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BLUE SUN ROOM FAN FICTION - GENERAL
"The day is young," Zoë replied wryly, idly pulling her sawn-off and checking the magazine, then shoving the forty-four home. (Morning and night)
CATEGORY: FICTION TIMES READ: 1954 RATING: 10 SERIES: FIREFLY
Too quiet. Now Finagle's Law must intervene, deus ex machina with infernal engines and guns materializing out of the nothing. Then let there be light, but it must be dug up, it hides in a palace in a cave over the horizon, afraid to look on the misdeeds of the early hours.
He may understand better than anyone of misfortune and the curse of breath. Doesn't dare to exhale, though it won't prevent the loss. Cradled in darkness, his heartbeat so loud it might leak out his ears. The yells and shouts of a final murmur thunder around him in the dead silence. A large shadow moved cat-like across the tiny sliver of light, the one crack in his fortress. Nowhere to go, no matter how much he curls in on himself, all boxed in. Drops stained a pristine white carpet and sharpened steel rasped harshly back into place before the muffled bootsteps finally went away.
Even when the others came, cleaning up and arranging, he didn't emerge. He knew this game, he'd been playing before. But this wasn't for fun now, he didn't know these people in their suits and with their bags and chemicals that made his tear ducts sting. They took the face in the mirror with them, took nobility and innocence. A voice that whispered then called his name lifted him out of the cubbyhole and held him like something precious, but there was only cold comfort and fear in her familiar blue eyes.
Those eyes darken to the blackness of space, and the stars go out. History repetitious, the snake bites its tail without seeming to recognize the pain. Three little sisters, a tall one with dried blood stained into her skin. Marching steadily forward, before her eyes she would hold steady the image of what she wanted but will not turn to embrace. She won't look at the echo waiting behind her for fear the memory will disappear.
Delight has a flavour like strawberries, but they are tasted on stolen time. Pretend to not crave them in the open when they grow so near the fresh graves. Fruit is best if it is forbidden.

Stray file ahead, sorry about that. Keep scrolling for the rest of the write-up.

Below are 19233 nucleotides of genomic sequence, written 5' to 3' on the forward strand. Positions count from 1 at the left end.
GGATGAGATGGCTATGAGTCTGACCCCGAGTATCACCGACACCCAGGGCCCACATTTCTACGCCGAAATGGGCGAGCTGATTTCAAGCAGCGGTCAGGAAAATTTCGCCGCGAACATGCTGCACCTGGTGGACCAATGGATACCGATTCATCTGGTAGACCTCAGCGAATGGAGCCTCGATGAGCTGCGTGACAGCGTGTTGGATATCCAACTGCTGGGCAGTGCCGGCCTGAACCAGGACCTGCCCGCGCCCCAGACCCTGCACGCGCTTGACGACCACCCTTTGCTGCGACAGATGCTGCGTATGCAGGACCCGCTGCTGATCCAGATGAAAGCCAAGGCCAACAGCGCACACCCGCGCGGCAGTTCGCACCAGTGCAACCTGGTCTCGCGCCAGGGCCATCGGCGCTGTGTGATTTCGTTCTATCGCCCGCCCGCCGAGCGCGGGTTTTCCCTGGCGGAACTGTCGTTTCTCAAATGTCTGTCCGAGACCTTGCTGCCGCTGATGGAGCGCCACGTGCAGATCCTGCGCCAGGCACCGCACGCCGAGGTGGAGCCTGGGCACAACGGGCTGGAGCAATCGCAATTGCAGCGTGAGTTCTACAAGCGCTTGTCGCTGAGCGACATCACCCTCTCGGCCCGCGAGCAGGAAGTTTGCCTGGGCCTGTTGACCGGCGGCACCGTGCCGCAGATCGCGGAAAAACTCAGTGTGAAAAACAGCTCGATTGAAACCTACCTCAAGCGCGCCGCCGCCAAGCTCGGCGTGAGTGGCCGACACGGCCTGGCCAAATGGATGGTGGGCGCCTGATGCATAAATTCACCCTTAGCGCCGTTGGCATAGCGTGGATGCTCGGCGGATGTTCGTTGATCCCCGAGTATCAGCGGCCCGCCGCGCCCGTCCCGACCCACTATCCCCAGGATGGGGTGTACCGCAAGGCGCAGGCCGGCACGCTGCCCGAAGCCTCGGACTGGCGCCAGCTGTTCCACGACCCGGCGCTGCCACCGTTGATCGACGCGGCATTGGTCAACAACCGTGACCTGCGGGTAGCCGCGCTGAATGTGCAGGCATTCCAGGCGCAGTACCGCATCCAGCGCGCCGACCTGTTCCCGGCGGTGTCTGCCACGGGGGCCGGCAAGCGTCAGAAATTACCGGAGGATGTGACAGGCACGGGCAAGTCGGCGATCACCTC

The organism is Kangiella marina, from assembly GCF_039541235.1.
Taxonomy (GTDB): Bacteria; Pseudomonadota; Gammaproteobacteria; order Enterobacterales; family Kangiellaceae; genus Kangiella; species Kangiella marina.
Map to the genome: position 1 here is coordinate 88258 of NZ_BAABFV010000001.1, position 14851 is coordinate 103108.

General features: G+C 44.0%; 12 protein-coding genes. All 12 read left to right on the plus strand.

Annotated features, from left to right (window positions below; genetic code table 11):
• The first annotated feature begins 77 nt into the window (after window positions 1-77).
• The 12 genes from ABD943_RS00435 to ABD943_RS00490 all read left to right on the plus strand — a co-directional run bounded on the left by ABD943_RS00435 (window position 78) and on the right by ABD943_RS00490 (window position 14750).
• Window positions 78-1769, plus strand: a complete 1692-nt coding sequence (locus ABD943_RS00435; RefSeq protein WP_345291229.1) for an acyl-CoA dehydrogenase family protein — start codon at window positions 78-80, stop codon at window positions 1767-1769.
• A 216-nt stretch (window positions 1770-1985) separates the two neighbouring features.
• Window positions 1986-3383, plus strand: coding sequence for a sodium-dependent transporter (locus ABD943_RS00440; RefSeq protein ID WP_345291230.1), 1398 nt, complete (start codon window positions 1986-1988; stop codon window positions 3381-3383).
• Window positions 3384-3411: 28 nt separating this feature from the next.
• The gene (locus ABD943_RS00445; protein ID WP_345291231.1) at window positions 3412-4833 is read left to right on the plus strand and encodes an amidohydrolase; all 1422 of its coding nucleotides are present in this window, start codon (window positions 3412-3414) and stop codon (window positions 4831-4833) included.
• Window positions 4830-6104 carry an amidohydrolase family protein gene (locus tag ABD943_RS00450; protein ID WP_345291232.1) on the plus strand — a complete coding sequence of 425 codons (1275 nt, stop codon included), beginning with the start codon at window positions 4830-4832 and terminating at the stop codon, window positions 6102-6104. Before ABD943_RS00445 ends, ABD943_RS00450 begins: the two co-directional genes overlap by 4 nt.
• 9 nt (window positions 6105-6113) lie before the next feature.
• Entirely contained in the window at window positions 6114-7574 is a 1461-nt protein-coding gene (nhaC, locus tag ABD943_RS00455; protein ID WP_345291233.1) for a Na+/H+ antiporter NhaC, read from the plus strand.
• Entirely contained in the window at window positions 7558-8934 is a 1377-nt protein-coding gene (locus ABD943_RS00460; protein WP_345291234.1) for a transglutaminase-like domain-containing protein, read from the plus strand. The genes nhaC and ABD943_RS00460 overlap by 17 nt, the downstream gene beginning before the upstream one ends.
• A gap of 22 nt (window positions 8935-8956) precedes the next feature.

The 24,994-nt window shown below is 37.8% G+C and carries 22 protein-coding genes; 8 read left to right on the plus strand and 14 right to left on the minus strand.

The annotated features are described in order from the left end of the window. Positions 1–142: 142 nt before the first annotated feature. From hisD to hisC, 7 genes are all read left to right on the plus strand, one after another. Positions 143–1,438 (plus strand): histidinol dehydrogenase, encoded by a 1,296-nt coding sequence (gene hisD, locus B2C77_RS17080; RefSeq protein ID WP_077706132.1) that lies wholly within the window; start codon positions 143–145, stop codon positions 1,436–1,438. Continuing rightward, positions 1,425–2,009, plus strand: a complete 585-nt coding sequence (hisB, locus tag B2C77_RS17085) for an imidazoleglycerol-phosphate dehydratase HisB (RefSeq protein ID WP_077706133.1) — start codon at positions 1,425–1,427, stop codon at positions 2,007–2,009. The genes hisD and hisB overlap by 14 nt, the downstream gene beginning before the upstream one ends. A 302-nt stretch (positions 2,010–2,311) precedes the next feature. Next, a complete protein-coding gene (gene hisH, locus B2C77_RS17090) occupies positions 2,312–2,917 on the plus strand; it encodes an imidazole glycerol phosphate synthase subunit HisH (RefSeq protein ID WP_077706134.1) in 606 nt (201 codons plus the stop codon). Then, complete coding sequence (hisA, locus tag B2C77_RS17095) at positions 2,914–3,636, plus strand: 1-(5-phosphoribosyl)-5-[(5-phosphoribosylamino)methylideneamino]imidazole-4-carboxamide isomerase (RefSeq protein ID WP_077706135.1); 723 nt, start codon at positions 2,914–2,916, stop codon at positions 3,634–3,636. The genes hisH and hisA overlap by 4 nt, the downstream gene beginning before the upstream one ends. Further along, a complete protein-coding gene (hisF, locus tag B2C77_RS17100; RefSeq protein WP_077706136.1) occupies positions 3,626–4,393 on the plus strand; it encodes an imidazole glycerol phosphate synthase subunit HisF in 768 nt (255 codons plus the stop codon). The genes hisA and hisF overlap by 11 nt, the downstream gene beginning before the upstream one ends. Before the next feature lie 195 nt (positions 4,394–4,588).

And don't cough. Fear for family is nothing to be embarrassed about, no matter how distant they seem. Strength and muscle and a little coin in a letter goes a long way. Did it for them, became the beast they needed even after being chased away. Now it's time to hunt, and afterwards to feast in the bounty and vice and secretly keep everything going a little longer. Indulgence keeps the instincts honed. To soften is to die.
She saw them, all of them. Comforting familiar presences and feelings pressed into her, kept out the noise, the knowing. Old fears, keeping out the new. No longer overwhelmed, she was separate from them, padded between them in a celadon hospital gown and leggings.
This detestable gorge, this womb of death, ready to swallow her and choke her with aseptic perfume. Push aside the curtains. Clean and sterile. Steady beeping of monitors and the whirr of overhanging scanners. The apothecary consented, didn't even charge the full forty ducats. His flawed poison took a higher price instead. They pushed needles into her skin until she couldn't remember forever, until screaming was her past and future. Poor living corse, clos'd in a dead man's tomb.
She heard it all in the stony passage. Speaking in riddles and seeing their forgotten nightmares.
There was whimpering when she fled.
- - - - -
Zoë had watched an awful lot of sunrises recently. Back in the war, there'd never been time for it. Always camp to break, or some futzing to do with six months expired fire jelly that didn't heat rations evenly, or shrapnel to dodge.
As the sun inched up over the grassy plain and the sky went through a parade of pastel colours, sometimes she had crazy thoughts that she might miss all that. All the stubborn would-be couple drama made her want to smack Inara's head into the captain's and lock the two of them in one of the shuttles together. It'd be a fair turn, considering the accidental help Mal had been for Wash and herself.
Those early years on Serenity, they'd had a different mechanic, barely more than a boy and miles away from Kaylee's skill. Bester's brain most likely had been completely sun-addled from that beach hut they'd pulled him out of, but once he was gone, the only targets Mal and Wash had for their prank war were each other. She wasn't sure how it had started, but she was pretty clear on how it ended: a night of drinking, a shaved moustache, an angry and hungover Wash in the morning complaining to her about their psychotic captain, yelling, then… Well, more arguments, but mostly to hide the heavy breathing and the other yells.